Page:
Updated: Jun 12
June 11, 2022
Mountaineer News | Opinion
(Don't Miss the Slideshow Conclusion)
BUCKHANNON, WV - Rumors have been circulating around local Facebook forums regarding a well-known feline population located within the city limits.
The 'Cat Colony', as it's known, can be found along the Buckhannon River Walk trail adjacent the city dog park.
The situation has caused mix emotions for local residents, which have only escalated over the past few months via social media.
Given the rumors and sense of urgency surrounding this particular issue, I felt it was time to address the growing cat population at the River Trail. But where do we begin?
? SAY WHAT ?
On a recent 'What Buckhannon Needs' Facebook post, a local resident stated:
* "I see that the city had the cats removed from the walking trail which is sad enough, but was told today that the cats they couldn't catch were then poisoned. If this is true, I and everyone else should be outraged at the cruelty." - Linda D.
Buckhannon Mayor Robbie Skinner was made aware of the post and offered this response on June 10, 2022:
"Good afternoon everyone,
This is NOT true. The City did NOT remove the cats from the river trail, nor would we EVER poison them. We love animals just like everyone else - which is why, over the past several weeks, I’ve spoken with a few different people (private citizens - completely unrelated to the city) who were going to work on re-homing the cats that aren’t feral, and the ones that are, they were going to find areas out of town (preferably a barn owned by someone who would welcome them) so they could live a better life. A cat colony of any kind really isn’t ideal for the community, or for the cats, so this really is the best solution for all involved.
Hopefully this puts the rumors to rest. Please check sources before posting and perpetuating false rumors and accusations. We encourage anyone seeking factual information to call City Hall at 304-472-1651, and press 2 for the Mayor’s Office. We’ll be happy to help in any way possible.
I completely agree with Mayor Skinner that any information seeming questionable should be substantiated prior to posting. This prevents the spread of misinformation. * The original post was edited to state that the response from the city had been received.
To: Mayor Skinner:
I couldn't agree more... This is not an ideal situation for all involved, so we need to start with the basic fundamentals - How do we control the ever-increasing cat population at Buckhannon's Cat Colony?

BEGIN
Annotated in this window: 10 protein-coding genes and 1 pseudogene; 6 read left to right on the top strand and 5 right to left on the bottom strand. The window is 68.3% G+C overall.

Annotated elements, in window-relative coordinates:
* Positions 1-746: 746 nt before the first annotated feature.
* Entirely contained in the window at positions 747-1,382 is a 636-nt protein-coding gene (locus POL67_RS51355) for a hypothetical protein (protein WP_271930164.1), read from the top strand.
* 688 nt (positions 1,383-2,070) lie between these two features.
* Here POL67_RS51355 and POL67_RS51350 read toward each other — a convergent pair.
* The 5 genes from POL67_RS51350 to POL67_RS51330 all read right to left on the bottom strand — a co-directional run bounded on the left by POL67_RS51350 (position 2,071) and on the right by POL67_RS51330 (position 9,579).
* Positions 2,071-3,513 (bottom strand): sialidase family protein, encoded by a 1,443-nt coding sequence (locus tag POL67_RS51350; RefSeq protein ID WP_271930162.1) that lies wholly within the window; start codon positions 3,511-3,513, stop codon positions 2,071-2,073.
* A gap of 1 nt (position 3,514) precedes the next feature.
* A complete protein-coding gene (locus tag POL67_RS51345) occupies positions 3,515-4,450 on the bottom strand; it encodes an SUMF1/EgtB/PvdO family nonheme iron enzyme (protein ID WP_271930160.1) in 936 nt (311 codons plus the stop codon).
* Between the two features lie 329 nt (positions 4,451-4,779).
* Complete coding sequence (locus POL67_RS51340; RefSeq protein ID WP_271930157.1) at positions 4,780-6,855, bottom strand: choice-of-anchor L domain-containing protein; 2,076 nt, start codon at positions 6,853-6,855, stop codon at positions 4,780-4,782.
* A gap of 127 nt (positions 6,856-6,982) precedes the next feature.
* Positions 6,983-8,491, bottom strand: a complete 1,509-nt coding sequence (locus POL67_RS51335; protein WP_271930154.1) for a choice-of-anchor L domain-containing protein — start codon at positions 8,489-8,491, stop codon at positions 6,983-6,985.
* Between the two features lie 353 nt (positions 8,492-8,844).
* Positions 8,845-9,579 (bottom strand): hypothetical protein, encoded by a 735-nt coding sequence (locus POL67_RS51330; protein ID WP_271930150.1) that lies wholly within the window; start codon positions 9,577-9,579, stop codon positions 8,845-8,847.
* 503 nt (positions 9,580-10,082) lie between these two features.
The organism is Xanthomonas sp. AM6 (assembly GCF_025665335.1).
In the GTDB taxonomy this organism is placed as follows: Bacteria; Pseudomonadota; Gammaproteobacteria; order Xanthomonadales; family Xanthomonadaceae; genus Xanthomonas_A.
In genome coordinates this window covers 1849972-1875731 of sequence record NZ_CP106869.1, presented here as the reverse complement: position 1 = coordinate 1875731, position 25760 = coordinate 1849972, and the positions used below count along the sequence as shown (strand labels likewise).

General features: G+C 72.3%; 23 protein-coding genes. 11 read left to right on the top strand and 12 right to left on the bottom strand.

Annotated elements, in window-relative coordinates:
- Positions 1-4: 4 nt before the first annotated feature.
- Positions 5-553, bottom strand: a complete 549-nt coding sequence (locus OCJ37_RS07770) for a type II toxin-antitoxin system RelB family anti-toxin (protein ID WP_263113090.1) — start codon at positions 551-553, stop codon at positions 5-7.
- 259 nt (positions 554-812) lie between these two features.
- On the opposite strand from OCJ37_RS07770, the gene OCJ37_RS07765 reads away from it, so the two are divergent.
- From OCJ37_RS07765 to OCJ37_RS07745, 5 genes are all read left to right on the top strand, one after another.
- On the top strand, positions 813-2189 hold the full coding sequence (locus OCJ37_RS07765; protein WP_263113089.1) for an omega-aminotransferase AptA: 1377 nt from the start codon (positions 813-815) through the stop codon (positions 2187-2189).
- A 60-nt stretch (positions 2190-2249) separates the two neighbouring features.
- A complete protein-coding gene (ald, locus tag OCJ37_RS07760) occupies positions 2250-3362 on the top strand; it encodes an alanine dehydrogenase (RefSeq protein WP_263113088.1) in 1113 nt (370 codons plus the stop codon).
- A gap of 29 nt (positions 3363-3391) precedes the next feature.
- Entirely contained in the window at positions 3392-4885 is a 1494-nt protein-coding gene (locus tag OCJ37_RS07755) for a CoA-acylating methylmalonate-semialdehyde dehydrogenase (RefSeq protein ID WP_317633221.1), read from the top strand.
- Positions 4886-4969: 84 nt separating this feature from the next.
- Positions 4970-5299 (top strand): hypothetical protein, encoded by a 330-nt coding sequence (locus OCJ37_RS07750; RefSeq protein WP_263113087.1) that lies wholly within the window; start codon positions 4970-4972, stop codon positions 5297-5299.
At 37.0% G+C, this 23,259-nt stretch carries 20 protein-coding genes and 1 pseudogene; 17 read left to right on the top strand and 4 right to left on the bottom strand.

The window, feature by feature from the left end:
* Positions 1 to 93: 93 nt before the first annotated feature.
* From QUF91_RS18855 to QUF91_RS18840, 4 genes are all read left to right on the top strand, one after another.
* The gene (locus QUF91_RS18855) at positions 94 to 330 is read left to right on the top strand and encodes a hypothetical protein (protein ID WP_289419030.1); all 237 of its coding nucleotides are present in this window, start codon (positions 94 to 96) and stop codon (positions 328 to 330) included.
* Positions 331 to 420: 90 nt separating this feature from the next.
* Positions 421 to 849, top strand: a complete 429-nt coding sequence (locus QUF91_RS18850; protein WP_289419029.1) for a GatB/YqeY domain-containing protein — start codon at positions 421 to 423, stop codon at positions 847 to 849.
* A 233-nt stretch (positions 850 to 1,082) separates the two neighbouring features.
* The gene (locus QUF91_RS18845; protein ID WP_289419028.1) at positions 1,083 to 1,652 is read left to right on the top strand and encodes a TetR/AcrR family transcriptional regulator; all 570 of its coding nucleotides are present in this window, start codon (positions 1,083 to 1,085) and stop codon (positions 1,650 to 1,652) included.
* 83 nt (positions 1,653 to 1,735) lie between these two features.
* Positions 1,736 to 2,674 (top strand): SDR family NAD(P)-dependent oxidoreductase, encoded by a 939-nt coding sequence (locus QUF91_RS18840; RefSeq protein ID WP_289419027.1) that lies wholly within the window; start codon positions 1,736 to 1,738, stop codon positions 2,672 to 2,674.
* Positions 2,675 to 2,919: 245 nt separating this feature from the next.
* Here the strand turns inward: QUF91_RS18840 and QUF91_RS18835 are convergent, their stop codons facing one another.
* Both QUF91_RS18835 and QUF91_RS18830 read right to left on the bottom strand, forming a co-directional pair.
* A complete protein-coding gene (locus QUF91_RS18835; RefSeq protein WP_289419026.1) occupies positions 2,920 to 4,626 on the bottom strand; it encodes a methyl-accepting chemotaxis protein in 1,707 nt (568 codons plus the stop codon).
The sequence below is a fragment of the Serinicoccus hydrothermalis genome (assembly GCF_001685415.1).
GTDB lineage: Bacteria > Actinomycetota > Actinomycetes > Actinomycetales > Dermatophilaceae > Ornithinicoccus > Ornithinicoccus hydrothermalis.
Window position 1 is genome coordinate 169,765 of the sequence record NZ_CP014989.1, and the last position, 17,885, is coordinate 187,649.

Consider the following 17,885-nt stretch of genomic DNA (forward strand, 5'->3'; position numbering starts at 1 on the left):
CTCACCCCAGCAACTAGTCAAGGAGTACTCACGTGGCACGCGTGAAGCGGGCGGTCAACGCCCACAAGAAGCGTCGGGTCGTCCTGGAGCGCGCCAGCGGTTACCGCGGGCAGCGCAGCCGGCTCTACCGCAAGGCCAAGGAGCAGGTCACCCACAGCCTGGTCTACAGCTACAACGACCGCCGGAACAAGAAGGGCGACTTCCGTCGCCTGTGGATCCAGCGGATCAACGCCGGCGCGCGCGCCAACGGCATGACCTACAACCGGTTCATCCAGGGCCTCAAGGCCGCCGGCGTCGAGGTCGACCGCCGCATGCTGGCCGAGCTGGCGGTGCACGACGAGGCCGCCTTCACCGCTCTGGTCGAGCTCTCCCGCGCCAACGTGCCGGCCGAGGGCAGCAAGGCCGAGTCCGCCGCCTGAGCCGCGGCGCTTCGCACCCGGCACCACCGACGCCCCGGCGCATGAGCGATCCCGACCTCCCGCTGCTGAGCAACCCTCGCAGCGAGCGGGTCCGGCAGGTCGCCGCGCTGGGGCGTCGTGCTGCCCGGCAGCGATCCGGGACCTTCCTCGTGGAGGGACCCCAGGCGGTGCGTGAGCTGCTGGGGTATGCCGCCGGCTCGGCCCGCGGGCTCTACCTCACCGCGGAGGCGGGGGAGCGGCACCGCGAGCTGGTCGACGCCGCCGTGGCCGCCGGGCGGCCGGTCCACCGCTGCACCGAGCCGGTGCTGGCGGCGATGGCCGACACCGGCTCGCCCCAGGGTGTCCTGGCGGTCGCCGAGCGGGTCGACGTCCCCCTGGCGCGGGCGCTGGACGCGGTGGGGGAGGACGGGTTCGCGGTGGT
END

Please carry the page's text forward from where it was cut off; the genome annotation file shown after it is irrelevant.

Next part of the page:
With regard to the following information, cited sources are ubiquitous:
Relocation should only be considered as an absolute last resort, when the cats' lives are in danger unless you act. Cats are territorial and form strong bonds with their outdoor homes, so relocation is extremely stressful and risky—for the cats AND for you.
Many experts agree that feral adult cats simply can't be tamed. They are wild animals, like raccoons. They tend to stay away from humans, hide during the day, and when adopted, are very difficult to socialize. We experienced this exact behavior during our visit a few weeks ago.
Just like you would never try to handle a raccoon, you should never try to pick up a feral cat unless you are adequately educated and prepared to do so.
From having first-hand experience with cat rescues, I also agree with the experts and can say that feral-turned-domesticated results are indeed a rare occurrence, and simply relocating feral cats to barns is not as simple as it sounds from a humane perspective.
Whether feral or domesticated, spaying and neutering is the most effective way to begin reducing the cat population.
If you ever stayed home sick from school and watched the Price is Right, Bob Barker always closed with words of wisdom that we should listen to very carefully:
“Help control the pet population. Have your pets spayed or neutered...”
How about the feral ones who didn't ask to be homeless, hungry, thirsty, sick, scared, cold or hopeless? ...
We all know that 'nipping' this issue begins with the basics of animal reproduction; Spaying and neutering. Immediate action is required as it will only continue to spiral out of control.
The Downward Spiral of Reality (again, sources are ubiquitous):
Female cats can reproduce 2 to 3 times a year, and their kittens, if they survive, will become feral without very early contact with people.
Cats can become fertile as early as 5 months of age, and the number of cats rapidly increases without intervention by responsible and caring people /organizations.
If we could only gather a few qualified volunteers and ask that local veterinarians collaborate to perform the spay/neuter procedures via discount vouchers and/or free of charge for the community, we could at least begin the process of solving this issue for all involved.
I'd be the first to volunteer in assisting with the capture/transport processes. Who's with me?
So, if you happen to be a licensed veterinarian located anywhere within reading distance of this article, please take one minute of your time to consider this proposal.
If you're not a licensed veterinarian but happen to know one, please forward this article and ask that they take a minute of their time to consider. Or perhaps you know of an animal rescue we haven't yet contacted who could assist our community via their relief efforts.
Who will step up, Upshur County? Anyone?
If not, then what potential solutions can the community veterinarians or other pet professionals offer to point us in the right direction?
This will require educated decision-making if we are to effect change with the Cat Colony here in Buckhannon. Considering random options that are proven ineffective is not realistic. Let's do this together as a community and handle the situation as humanely as possible, making the best-informed decisions for all involved.
We're listening (and watching), Buckhannon.